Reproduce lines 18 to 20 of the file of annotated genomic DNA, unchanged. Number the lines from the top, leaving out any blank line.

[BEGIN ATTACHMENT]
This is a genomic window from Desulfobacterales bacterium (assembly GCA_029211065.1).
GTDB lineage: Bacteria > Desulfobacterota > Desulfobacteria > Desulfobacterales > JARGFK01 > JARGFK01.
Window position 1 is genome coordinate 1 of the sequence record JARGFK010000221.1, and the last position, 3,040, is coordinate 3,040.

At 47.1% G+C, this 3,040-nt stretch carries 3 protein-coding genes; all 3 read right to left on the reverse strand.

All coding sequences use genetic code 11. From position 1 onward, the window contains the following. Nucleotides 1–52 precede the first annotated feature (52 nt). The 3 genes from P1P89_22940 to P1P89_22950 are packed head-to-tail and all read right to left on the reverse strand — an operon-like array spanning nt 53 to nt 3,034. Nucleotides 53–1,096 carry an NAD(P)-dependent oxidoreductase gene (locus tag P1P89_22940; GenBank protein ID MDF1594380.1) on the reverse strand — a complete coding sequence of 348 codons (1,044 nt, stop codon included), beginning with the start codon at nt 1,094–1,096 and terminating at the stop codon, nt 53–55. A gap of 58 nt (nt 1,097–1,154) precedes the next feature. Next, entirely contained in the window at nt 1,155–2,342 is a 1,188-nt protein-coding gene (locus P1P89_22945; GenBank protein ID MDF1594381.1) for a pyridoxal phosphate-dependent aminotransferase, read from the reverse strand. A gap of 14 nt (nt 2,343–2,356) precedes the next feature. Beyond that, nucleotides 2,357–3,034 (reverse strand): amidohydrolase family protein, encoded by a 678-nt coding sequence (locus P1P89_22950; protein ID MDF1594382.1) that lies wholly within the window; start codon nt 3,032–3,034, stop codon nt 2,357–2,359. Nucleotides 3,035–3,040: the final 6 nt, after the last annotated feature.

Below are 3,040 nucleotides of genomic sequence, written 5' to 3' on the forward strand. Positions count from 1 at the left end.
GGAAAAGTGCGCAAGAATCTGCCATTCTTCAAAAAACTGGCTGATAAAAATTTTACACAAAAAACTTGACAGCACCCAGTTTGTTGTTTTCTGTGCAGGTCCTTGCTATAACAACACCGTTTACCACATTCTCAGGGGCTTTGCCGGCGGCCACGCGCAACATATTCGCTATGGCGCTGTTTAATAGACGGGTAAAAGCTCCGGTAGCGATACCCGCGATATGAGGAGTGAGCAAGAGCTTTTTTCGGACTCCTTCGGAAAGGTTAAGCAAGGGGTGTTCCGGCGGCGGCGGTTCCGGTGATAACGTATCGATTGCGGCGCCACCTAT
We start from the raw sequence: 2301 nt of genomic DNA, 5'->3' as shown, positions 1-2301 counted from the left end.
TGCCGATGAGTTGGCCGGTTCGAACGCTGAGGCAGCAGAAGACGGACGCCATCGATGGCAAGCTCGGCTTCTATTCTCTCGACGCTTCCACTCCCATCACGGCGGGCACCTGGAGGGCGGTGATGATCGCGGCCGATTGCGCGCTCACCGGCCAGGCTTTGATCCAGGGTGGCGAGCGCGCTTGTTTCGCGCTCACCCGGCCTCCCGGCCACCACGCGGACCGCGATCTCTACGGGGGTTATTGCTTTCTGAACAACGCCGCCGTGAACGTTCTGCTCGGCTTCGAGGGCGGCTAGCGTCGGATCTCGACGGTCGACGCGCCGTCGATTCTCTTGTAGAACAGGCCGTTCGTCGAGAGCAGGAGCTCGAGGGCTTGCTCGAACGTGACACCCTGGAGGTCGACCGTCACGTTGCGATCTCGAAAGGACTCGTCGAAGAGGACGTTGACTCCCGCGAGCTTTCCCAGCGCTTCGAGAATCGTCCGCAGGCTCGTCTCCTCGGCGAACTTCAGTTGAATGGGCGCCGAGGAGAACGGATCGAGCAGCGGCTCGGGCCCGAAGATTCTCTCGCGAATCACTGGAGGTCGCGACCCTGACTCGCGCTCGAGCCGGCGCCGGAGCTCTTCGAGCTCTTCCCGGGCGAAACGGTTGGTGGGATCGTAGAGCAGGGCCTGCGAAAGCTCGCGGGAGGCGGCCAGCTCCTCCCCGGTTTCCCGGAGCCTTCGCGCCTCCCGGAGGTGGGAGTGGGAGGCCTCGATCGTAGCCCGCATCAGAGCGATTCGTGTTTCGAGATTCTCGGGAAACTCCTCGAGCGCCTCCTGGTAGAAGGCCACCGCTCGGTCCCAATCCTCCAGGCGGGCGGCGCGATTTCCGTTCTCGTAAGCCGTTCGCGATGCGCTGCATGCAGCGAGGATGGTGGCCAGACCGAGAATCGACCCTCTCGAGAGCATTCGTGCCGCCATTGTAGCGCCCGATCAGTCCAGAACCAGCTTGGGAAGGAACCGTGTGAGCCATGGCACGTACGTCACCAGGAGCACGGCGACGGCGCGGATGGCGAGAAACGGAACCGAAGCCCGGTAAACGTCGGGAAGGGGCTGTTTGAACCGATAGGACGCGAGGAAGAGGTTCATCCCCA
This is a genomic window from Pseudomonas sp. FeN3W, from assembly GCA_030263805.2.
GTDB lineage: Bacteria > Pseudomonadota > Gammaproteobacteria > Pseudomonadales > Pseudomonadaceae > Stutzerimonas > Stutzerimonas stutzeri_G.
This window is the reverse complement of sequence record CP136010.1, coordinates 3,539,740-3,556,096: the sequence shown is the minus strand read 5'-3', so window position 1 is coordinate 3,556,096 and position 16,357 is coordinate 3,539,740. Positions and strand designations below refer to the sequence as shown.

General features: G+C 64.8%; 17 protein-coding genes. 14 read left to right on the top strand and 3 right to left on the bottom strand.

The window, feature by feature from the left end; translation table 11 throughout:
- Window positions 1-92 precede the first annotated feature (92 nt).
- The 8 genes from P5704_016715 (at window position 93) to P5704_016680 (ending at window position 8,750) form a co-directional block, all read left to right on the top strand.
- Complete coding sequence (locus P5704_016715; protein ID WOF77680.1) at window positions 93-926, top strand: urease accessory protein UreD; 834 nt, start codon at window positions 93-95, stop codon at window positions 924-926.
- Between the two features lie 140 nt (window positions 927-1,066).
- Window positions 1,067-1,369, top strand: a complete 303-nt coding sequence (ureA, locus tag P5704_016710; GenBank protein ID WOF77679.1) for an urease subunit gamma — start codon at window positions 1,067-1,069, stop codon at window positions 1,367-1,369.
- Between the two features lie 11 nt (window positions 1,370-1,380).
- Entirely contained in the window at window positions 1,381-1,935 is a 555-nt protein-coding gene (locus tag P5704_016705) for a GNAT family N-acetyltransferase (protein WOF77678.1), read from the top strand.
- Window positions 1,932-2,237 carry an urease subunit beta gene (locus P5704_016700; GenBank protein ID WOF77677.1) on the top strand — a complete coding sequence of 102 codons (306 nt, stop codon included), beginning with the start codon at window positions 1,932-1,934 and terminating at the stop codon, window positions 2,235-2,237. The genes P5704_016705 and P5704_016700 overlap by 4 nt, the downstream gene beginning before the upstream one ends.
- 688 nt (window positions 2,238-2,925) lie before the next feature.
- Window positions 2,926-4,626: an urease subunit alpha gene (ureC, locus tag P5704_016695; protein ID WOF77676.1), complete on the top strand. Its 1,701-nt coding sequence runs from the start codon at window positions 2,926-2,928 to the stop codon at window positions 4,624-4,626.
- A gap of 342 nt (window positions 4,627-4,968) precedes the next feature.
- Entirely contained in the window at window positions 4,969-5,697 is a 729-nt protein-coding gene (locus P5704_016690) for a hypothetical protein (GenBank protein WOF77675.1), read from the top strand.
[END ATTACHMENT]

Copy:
- Between the two features lie 140 nt (window positions 927-1,066).
- Window positions 1,067-1,369, top strand: a complete 303-nt coding sequence (ureA, locus tag P5704_016710; GenBank protein ID WOF77679.1) for an urease subunit gamma — start codon at window positions 1,067-1,069, stop codon at window positions 1,367-1,369.
- Between the two features lie 11 nt (window positions 1,370-1,380).